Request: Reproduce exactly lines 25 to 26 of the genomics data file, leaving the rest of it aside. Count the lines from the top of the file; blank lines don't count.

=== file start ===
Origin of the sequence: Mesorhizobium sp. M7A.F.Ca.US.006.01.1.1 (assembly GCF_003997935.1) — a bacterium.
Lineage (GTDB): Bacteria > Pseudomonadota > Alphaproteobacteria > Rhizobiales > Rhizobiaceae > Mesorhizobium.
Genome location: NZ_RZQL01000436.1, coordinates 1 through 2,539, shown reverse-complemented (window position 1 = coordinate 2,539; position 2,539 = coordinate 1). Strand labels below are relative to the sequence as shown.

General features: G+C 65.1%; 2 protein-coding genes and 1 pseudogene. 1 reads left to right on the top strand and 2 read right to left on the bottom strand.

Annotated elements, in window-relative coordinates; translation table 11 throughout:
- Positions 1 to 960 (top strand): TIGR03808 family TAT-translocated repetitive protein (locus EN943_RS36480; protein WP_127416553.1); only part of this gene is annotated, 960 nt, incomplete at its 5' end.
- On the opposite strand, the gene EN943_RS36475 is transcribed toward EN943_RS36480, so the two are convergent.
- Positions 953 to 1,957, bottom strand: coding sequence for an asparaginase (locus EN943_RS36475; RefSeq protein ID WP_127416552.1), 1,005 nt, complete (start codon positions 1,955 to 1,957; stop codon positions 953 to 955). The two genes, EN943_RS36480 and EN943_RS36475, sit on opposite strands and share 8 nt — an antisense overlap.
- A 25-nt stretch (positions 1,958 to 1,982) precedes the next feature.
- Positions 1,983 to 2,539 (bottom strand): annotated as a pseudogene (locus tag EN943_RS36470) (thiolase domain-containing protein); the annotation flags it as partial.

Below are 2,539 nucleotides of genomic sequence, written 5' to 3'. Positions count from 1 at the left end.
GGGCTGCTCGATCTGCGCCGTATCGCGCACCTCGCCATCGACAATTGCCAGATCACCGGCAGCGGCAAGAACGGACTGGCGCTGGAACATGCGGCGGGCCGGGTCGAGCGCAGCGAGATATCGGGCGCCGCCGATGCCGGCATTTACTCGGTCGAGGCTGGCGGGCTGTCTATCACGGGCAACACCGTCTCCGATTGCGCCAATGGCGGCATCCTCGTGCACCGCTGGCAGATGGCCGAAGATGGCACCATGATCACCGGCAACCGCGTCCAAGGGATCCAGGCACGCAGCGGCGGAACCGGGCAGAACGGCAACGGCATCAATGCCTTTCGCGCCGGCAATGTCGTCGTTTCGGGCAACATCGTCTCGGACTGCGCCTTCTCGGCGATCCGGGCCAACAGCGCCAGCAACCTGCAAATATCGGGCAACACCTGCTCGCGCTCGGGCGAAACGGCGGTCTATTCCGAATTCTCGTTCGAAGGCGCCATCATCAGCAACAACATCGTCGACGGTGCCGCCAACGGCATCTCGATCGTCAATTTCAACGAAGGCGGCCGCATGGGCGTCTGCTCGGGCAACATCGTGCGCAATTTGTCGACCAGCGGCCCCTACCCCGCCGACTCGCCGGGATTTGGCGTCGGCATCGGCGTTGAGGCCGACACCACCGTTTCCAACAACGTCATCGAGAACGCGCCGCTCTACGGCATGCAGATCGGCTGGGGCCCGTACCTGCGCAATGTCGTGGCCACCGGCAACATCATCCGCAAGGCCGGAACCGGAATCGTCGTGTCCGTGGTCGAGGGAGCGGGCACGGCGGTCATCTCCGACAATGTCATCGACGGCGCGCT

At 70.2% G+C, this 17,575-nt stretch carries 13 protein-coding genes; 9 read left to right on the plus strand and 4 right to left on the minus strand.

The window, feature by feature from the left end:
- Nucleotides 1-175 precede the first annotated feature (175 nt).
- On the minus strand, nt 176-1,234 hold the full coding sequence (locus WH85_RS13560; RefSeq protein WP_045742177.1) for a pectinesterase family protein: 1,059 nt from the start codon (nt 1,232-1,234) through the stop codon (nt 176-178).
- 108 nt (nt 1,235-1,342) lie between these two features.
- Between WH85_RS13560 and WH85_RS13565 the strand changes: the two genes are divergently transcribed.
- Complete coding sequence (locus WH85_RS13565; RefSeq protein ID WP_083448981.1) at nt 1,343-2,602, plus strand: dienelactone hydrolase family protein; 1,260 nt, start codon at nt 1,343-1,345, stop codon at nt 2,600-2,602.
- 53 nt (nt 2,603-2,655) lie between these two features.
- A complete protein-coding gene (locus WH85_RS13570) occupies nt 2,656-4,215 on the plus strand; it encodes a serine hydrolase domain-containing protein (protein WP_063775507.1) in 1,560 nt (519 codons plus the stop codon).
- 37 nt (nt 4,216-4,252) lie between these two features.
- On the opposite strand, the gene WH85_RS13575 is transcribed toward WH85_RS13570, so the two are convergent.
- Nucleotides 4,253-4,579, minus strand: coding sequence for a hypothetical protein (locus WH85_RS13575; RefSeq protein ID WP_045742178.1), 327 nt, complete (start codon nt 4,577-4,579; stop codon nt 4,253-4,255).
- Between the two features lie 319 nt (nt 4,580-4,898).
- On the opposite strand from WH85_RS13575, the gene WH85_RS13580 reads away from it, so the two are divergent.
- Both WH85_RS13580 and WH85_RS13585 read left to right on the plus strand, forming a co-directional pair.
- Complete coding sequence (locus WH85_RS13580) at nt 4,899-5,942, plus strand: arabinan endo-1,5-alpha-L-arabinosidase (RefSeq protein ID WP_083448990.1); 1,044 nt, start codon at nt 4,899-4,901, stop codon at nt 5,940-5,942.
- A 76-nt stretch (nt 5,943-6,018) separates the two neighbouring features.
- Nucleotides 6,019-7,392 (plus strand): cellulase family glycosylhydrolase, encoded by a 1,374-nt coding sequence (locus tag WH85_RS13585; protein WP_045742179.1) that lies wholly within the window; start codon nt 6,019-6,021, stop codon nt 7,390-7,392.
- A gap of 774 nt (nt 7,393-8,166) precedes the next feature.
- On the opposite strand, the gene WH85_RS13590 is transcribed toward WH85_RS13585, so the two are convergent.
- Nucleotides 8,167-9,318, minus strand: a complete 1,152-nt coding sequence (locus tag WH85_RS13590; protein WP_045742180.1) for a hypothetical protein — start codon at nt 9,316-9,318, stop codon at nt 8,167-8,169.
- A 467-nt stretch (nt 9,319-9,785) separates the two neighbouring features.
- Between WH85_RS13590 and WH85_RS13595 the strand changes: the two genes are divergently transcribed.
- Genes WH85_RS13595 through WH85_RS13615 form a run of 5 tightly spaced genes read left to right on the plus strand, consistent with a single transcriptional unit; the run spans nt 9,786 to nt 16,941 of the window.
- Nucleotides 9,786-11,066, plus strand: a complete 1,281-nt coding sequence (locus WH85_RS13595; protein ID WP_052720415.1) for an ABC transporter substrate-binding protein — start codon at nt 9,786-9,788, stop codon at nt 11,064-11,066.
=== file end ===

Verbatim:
- Between the two features lie 319 nt (nt 4,580-4,898).
- On the opposite strand from WH85_RS13575, the gene WH85_RS13580 reads away from it, so the two are divergent.